A farm called the ‘Tent of Nations’ is an inspiration to those working for peace in the Middle East, writes Russell Barr, the former Moderator of the General Assembly of the Church of Scotland.
Glory to God in the highest, sang the Christmas angels, and on Earth peace. And yet the tragedy is that, 2000 years later, peace is something conspicuous by its absence in Bethlehem, the town of Jesus’ birth.
All those years ago, the lives of people in ancient Palestine was subject to a Roman army of occupation, while today the landscape is dotted with illegal settlements and daily life is interrupted by military checkpoints and a separation wall.
The Rev Dr John McCulloch is the Church of Scotland’s minister at St Andrew’s Memorial church in Jerusalem.
John and his family live in Bethlehem, some seven miles south of Jerusalem, and in a recent letter he described the daily reality of life in that part of the world.
Some weeks back, I took the bus from St Andrew’s Scots Memorial Church in Jerusalem to Checkpoint 300, which is one of four checkpoints that lead into Bethlehem.
The bus drops you just outside and everyone gets off and begins to walk through the metal turnstiles that take you to the other side of the wall.
On the other side, a cacophony of fruit sellers and taxi drivers call out to passers-by in the hope of earning a few more shekels.
What strikes me after being here for the last eight months is how crossing checkpoints and lines of heavily armed soldiers can become so normalised.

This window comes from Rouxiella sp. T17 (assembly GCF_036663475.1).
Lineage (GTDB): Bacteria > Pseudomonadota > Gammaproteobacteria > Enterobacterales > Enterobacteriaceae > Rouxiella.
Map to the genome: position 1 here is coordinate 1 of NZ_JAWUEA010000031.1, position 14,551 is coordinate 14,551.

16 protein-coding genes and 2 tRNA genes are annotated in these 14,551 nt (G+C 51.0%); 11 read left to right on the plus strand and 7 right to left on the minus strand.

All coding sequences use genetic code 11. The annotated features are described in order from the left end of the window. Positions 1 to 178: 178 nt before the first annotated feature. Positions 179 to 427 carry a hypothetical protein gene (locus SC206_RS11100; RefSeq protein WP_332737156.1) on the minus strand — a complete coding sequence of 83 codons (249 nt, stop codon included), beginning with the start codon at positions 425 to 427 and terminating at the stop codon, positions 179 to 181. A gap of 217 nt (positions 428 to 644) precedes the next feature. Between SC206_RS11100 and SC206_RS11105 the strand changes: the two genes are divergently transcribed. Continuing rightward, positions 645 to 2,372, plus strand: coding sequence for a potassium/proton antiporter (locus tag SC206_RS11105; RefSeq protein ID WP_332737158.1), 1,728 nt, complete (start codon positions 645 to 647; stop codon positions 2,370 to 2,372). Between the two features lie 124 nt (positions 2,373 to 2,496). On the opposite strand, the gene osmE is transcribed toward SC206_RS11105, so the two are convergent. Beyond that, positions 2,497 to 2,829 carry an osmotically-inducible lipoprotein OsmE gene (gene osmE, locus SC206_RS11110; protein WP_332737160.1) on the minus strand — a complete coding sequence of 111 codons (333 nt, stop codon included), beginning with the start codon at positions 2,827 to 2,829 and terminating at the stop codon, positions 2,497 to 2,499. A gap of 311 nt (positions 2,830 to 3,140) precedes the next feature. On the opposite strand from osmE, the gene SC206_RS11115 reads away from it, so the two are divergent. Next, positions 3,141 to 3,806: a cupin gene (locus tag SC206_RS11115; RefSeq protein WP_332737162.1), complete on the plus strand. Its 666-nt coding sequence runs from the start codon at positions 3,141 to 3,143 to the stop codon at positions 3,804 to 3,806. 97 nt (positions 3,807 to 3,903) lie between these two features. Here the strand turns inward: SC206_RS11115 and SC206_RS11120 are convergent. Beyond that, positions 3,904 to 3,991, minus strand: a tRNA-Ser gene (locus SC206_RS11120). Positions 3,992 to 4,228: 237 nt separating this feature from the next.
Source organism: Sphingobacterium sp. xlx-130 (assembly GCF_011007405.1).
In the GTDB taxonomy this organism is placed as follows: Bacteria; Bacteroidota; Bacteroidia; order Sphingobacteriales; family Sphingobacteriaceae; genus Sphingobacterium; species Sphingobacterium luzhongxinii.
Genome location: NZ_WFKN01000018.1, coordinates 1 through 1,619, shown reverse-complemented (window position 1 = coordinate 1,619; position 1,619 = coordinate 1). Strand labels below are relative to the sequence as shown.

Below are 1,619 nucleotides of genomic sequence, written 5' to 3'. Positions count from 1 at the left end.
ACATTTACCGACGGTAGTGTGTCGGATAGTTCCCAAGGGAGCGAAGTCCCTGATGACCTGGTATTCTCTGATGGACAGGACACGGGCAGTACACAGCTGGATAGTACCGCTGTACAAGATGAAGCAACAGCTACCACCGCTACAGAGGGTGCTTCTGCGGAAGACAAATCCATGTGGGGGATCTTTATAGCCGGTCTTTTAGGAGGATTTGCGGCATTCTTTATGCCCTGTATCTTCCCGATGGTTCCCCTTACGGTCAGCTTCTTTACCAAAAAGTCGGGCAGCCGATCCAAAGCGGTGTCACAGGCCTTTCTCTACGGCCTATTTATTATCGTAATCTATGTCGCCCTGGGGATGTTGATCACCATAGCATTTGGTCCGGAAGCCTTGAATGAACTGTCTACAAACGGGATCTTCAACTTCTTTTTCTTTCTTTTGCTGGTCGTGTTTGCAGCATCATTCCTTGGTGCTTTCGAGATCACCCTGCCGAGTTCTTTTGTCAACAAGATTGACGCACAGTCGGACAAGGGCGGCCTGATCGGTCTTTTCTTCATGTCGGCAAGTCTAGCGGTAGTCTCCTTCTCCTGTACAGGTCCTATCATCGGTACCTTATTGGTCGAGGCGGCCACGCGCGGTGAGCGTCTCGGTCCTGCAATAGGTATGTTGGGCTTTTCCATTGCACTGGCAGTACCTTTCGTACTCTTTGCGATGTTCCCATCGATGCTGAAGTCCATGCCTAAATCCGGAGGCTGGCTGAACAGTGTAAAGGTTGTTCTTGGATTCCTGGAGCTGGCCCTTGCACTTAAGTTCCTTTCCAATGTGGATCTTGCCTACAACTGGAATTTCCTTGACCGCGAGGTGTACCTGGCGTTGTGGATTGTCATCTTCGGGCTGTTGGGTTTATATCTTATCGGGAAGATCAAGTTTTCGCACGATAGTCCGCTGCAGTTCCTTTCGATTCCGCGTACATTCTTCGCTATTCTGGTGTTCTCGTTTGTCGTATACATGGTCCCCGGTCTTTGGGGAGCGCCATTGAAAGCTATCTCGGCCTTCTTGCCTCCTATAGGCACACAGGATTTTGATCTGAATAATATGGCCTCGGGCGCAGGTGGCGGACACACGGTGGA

And yet, in a context of political structural injustice and military occupation, it is important, as Martin Luther King Jr once said, to remember that “our lives begin to end the day we become silent about things that matter”.
Amid all the challenges of living and working in Israel, one of the places John draws inspiration from is a farm called the Tent of Nations.
For three generations, the Nassar family has tended their hill-top farm south-west of Bethlehem, harvesting their olive grove and their vineyard.
The Nassar family refuses to be silent about the things that matter and, on a rock at the entrance to their farm, they have painted the words: “We refuse to be enemies.”
In a context marked by conflict, suspicion, hatred and violence, the Nassar family’s commitment to non-violence and their pursuit of a just and lasting peace for everyone who lives in Israel/Palestine is truly inspirational.
The Nassar family shows us something of what it looks like when people refuse to be enemies or keep silent about the things that matter, working instead for a better future.
Their commitment also points us to the deep truth of the Christian celebration of Christmas.
A child lies in a manger, wrapped not just in swaddling bands but in his mother’s love. Shepherds and wise men are among the first visitors and yet as the Christmas gospel unfolds we learn King Herod will soon plot the child’s death.
Light and dark, good and evil, the world at its best, the world at its worst: the contrasts are at the very heart of the Christmas story as Christian people believe God comes among us to show us a better future.
And in this Christmas season, what better gift could we offer the world than to join John McCulloch and the Nassar family by refusing to be enemies or keep silent about “the things that matter”.
The Rt Rev Dr Russell Barr is the former Moderator of the Church of Scotland.